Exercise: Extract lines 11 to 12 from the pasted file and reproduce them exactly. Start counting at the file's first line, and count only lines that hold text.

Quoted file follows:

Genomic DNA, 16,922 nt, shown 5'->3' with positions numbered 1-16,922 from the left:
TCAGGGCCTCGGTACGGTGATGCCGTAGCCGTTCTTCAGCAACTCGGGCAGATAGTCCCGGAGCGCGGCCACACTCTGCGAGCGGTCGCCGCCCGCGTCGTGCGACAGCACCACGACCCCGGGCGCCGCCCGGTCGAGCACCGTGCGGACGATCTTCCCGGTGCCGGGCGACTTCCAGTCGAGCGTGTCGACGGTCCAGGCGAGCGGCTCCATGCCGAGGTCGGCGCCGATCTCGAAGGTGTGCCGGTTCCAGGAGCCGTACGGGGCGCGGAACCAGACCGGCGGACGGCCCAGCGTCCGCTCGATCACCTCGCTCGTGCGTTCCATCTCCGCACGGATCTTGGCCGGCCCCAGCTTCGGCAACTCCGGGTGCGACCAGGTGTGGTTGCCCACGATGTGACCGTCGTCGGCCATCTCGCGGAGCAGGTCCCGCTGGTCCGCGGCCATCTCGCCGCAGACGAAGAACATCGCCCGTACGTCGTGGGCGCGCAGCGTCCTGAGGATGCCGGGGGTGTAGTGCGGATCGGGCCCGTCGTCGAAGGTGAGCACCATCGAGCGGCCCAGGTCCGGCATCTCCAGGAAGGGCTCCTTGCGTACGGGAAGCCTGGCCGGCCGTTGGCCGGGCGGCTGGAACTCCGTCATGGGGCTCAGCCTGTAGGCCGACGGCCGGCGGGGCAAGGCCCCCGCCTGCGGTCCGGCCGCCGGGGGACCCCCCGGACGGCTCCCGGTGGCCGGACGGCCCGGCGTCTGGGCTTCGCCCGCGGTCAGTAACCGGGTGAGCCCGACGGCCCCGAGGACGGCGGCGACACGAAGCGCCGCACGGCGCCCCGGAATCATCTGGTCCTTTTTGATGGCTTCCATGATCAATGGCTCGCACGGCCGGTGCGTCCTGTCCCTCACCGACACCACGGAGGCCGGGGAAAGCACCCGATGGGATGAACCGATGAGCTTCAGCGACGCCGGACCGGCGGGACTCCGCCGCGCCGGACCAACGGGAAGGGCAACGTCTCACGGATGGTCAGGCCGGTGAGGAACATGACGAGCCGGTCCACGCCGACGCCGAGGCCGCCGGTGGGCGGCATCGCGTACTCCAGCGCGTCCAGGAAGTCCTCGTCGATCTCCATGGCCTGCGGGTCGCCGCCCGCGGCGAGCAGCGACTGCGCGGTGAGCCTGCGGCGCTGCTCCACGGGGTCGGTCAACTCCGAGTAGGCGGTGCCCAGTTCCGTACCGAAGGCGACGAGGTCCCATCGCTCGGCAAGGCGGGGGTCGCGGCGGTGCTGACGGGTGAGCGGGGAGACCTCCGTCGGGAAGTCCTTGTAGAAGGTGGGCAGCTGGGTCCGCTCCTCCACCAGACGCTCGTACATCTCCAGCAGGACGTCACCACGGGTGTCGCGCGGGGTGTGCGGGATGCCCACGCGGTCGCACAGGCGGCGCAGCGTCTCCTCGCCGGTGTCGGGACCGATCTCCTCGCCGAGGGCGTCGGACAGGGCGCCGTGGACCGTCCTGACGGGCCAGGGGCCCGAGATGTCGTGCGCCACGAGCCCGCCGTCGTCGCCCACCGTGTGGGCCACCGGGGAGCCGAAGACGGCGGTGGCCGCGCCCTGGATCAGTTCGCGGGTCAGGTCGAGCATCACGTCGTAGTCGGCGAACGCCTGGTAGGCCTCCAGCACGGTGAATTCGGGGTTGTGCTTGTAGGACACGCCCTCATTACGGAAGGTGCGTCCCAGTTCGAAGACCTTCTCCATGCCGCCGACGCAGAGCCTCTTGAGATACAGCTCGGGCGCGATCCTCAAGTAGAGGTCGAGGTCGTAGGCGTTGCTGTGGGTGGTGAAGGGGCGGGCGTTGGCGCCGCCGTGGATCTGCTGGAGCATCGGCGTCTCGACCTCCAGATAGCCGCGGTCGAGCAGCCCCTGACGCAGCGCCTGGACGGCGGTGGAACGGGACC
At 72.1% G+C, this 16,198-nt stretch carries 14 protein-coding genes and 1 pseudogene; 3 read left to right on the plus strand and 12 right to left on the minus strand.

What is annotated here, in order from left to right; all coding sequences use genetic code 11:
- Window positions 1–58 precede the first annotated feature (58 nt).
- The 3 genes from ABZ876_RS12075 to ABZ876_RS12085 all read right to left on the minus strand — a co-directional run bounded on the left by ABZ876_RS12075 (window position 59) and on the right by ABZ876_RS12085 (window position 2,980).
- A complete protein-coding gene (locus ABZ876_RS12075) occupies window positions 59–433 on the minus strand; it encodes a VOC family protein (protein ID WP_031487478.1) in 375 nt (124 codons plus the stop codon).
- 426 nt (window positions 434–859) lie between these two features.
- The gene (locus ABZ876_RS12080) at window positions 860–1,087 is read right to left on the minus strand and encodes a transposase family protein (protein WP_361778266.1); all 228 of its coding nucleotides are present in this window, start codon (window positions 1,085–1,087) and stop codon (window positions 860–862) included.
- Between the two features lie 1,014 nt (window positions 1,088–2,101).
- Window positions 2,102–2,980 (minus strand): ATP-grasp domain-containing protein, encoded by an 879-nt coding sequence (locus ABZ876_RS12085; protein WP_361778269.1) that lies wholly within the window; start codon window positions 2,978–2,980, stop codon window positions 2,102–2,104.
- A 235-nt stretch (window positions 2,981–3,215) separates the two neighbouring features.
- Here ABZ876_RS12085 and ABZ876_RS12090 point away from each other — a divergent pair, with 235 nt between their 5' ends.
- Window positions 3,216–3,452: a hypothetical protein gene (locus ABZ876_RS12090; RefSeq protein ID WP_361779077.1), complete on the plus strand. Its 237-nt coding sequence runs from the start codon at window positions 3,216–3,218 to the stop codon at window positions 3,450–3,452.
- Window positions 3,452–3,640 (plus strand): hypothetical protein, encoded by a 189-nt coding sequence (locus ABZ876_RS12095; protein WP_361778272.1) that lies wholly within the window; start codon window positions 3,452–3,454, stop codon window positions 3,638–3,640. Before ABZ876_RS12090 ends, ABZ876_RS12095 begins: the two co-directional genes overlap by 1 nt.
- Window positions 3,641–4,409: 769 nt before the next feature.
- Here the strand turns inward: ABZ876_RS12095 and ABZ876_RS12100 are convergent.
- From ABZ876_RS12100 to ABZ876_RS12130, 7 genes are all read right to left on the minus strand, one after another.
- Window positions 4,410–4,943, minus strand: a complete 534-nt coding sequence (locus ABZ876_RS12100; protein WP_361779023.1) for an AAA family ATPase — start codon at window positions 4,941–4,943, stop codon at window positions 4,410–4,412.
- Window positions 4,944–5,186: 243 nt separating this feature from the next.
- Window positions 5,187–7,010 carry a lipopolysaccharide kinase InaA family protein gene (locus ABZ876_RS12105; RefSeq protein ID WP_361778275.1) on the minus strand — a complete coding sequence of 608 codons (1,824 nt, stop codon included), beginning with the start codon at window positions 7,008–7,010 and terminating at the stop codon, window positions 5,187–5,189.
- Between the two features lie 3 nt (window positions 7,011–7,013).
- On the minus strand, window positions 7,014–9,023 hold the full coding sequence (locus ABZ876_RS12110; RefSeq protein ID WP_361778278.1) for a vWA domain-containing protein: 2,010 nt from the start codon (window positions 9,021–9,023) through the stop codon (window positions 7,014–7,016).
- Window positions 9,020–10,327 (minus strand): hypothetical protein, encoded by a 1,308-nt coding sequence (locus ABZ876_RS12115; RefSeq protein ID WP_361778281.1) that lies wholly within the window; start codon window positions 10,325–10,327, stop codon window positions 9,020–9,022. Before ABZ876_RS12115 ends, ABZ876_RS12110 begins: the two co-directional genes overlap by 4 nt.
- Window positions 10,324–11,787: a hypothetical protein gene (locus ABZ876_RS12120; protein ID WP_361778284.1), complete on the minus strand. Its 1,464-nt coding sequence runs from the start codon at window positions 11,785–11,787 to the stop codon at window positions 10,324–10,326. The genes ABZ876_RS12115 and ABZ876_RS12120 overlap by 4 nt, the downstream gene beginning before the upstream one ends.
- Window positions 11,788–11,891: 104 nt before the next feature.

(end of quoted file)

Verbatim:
- Window positions 2,102–2,980 (minus strand): ATP-grasp domain-containing protein, encoded by an 879-nt coding sequence (locus ABZ876_RS12085; protein WP_361778269.1) that lies wholly within the window; start codon window positions 2,978–2,980, stop codon window positions 2,102–2,104.
- A 235-nt stretch (window positions 2,981–3,215) separates the two neighbouring features.